What are competency-based transcripts, and why are they important?
The New England Secondary School Consortium (NESSC) explains the main issue: “For more than a century, American high school students have earned ‘credits’ for passing courses. When they accumulate enough credits, they receive a diploma. The problem with this approach is that credits do not always equal competency.”
Competency-based transcripts provide colleges and universities with comprehensive information on a high school student’s knowledge, skills and performance upon graduation. They communicate what a student knows and can do in the transition from secondary to postsecondary systems of education based on actual mastery and offer a comprehensive record of achievement in a competency-based learning model.
Recently, more institutes of higher education have come out in support of competency-based transcripts for high school students in college admissions.
Why? Competency-based transcripts offer more transparency in college admissions. What really matters is seeing a transcript with a detailed student profile, offering a report of their achievement and progress, based on demonstrated mastery of skills and knowledge, often accompanied by a portfolio of work.
We were recently asked whether college admissions offices “like” competency-based transcripts compared with traditional transcripts. Of greatest concern is whether proficiency-based learning and grading will disadvantage students in the college application and evaluation process. The short answer is competency-based transcripts are just fine and often preferred. Colleges and universities receive a variety of transcripts from alternative education programs, as well as from schools around the world, and they are accustomed to evaluating them when making admissions decisions. Competency-based transcripts provide more information on student mastery of knowledge and skills than the traditional A-F grading scale, so they can provide college admissions officers with clarity on applicants’ college readiness. Still, most competency-based high school transcripts will offer a conversion so they contain the same basic reporting, which includes course names, final course grades and credits earned, making it comparable. There are many ways to convert competency-based transcripts back to traditional GPA and credits, however, what matters is the improved insight into what a student has learned in K-12.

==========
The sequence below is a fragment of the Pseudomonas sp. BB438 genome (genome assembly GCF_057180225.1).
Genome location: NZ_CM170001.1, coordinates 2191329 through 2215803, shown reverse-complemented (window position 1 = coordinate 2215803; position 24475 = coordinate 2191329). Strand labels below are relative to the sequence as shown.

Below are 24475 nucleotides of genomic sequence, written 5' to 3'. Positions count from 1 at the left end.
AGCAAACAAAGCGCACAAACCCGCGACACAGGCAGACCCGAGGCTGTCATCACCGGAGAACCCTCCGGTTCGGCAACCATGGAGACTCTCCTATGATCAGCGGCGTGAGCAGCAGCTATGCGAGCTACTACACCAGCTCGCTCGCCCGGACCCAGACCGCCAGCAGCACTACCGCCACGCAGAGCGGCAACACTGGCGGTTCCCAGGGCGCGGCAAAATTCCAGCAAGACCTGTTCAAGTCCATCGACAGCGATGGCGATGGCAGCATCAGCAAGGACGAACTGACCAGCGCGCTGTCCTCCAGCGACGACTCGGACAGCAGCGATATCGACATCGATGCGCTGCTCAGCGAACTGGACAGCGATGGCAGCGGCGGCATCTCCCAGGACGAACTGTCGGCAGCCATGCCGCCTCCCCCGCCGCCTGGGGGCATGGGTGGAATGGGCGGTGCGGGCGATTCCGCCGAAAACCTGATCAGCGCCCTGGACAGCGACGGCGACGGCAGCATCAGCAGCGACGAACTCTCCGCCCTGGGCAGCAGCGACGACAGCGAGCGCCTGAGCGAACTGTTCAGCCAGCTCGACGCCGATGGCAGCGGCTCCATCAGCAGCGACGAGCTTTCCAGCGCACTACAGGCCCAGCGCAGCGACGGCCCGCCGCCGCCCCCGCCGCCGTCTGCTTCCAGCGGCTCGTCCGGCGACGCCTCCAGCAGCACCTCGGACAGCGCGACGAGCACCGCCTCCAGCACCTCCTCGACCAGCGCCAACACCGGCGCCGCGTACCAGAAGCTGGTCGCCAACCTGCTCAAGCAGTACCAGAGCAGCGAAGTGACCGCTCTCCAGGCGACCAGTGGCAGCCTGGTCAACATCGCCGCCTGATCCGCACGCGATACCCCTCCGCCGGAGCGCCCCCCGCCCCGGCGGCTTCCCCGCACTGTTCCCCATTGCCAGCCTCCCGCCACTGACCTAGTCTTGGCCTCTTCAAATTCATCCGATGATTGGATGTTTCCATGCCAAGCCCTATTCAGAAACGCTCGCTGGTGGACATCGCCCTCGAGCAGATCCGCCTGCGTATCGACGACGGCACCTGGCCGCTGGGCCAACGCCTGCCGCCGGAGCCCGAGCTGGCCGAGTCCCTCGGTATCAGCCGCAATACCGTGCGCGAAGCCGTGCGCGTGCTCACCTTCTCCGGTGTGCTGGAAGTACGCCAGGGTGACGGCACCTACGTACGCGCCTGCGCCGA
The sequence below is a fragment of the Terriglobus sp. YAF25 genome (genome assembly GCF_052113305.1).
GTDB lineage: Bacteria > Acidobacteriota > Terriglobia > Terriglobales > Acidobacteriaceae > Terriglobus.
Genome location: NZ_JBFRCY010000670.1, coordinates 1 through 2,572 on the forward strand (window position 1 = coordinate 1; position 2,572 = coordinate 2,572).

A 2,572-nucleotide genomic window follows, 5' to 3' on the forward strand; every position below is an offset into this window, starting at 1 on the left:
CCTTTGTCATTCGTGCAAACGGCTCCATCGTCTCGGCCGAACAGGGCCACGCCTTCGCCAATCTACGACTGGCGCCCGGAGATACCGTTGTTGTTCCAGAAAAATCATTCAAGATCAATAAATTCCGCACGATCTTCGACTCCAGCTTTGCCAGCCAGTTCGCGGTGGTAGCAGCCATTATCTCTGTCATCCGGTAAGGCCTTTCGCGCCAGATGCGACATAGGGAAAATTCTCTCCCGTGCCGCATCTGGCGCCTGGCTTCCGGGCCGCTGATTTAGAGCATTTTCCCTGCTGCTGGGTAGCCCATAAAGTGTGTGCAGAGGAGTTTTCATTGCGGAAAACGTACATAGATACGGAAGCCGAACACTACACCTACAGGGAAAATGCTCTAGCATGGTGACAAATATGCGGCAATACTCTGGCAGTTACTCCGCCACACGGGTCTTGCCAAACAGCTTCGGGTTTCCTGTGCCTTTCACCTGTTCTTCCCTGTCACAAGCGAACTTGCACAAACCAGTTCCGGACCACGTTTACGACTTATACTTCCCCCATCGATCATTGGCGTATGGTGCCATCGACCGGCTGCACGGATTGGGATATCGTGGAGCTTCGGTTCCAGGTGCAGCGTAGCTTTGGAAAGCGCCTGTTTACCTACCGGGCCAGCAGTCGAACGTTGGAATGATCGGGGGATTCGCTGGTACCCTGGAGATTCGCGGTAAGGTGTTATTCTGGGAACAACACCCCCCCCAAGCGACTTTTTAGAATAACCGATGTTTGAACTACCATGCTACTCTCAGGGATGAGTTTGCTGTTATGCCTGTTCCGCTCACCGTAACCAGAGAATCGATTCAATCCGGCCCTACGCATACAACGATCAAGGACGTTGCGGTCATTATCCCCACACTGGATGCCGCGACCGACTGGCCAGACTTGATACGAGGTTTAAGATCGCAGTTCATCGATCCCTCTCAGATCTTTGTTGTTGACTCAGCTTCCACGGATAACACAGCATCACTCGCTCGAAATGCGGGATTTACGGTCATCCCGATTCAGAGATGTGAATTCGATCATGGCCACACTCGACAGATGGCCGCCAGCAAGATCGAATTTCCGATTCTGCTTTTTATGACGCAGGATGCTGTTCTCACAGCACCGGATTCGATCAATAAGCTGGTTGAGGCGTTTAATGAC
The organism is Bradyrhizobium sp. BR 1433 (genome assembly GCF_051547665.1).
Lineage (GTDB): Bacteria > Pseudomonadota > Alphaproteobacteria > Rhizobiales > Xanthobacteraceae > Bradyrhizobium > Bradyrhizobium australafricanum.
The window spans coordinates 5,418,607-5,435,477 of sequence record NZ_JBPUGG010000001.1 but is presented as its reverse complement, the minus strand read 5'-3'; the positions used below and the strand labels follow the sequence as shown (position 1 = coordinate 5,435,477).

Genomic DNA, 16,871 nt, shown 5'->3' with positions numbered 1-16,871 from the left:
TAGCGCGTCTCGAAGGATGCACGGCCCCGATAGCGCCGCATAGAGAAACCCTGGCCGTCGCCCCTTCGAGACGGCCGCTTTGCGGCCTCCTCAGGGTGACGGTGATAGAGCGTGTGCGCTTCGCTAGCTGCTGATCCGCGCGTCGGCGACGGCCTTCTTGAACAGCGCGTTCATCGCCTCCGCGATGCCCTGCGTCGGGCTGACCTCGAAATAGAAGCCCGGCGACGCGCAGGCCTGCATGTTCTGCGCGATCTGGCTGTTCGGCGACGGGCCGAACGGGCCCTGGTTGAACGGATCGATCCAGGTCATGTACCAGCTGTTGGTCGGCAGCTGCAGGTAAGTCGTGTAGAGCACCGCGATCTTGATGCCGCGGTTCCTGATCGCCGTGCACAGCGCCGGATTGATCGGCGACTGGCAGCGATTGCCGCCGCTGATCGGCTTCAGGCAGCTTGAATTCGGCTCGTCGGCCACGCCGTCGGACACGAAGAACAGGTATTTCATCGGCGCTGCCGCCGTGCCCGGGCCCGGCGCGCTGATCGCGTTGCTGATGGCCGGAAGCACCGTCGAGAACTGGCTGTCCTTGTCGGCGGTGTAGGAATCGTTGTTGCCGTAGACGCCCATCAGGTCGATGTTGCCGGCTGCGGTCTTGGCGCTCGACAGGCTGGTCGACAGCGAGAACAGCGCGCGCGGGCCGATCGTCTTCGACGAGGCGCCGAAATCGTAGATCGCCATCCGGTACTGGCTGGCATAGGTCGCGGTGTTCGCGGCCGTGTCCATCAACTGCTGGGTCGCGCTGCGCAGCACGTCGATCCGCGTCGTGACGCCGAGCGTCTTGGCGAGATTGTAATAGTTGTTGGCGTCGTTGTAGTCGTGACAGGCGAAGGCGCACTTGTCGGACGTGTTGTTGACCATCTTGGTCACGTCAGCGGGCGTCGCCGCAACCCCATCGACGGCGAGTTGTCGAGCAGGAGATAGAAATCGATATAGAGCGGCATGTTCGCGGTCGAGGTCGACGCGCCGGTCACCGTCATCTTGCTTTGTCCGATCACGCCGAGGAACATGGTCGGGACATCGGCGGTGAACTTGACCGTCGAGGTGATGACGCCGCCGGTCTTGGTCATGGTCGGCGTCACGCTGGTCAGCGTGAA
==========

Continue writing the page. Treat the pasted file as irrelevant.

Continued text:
Recognition of Competency-Based Transcripts by Institutions of Higher Education
In New England, schools and districts implementing competency-based education have formed networks to collaborate with institutions of higher education to recognize competency-based transcripts.
District schools piloting the New Hampshire Performance Assessment for Competency Education program have shared their transcripts with college admission officers across the United States (For more information, please see these blog posts on the topic: Much Ado About Mastery Based Transcripts: What Schools Need to Know and What They Can Do and Sanborn School District in NH: Understanding Competency Education: Separating the Facts from the Myths in the Competency-Based High School Transcript.)
The Regional Education Laboratory Southeast is supporting a research alliance of K-12 and higher education representatives to develop best practices in competency-based education. The alliance, called Measuring Success through Competency-Based Learning, convened districts and schools advancing toward competency-based education earlier this year. They are also working with the Johnston County Public School District in North Carolina in its transition to personalized learning district-wide. One area of work is to engage admissions officers from colleges and universities to talk about transcripts and the admissions process for students who attend competency-based school models.
Great Schools Partnership and the New England Secondary School Consortium collected statements from 75 private and public institutions of higher education across New England (including Harvard, Dartmouth, MIT, Tufts and Bowdoin) in support of competency-based education. These institutions unequivocally state that students from competency-based systems are not disadvantaged in the admissions process: 75 New England Institutions of Higher Education State that Proficiency-Based Diplomas Do Not Disadvantage Applicants. Furthermore, the New England Board of Higher Education published this article in support: How Selective Colleges and Universities Evaluate Proficiency-Based High School Transcripts: Insights for Students and Schools.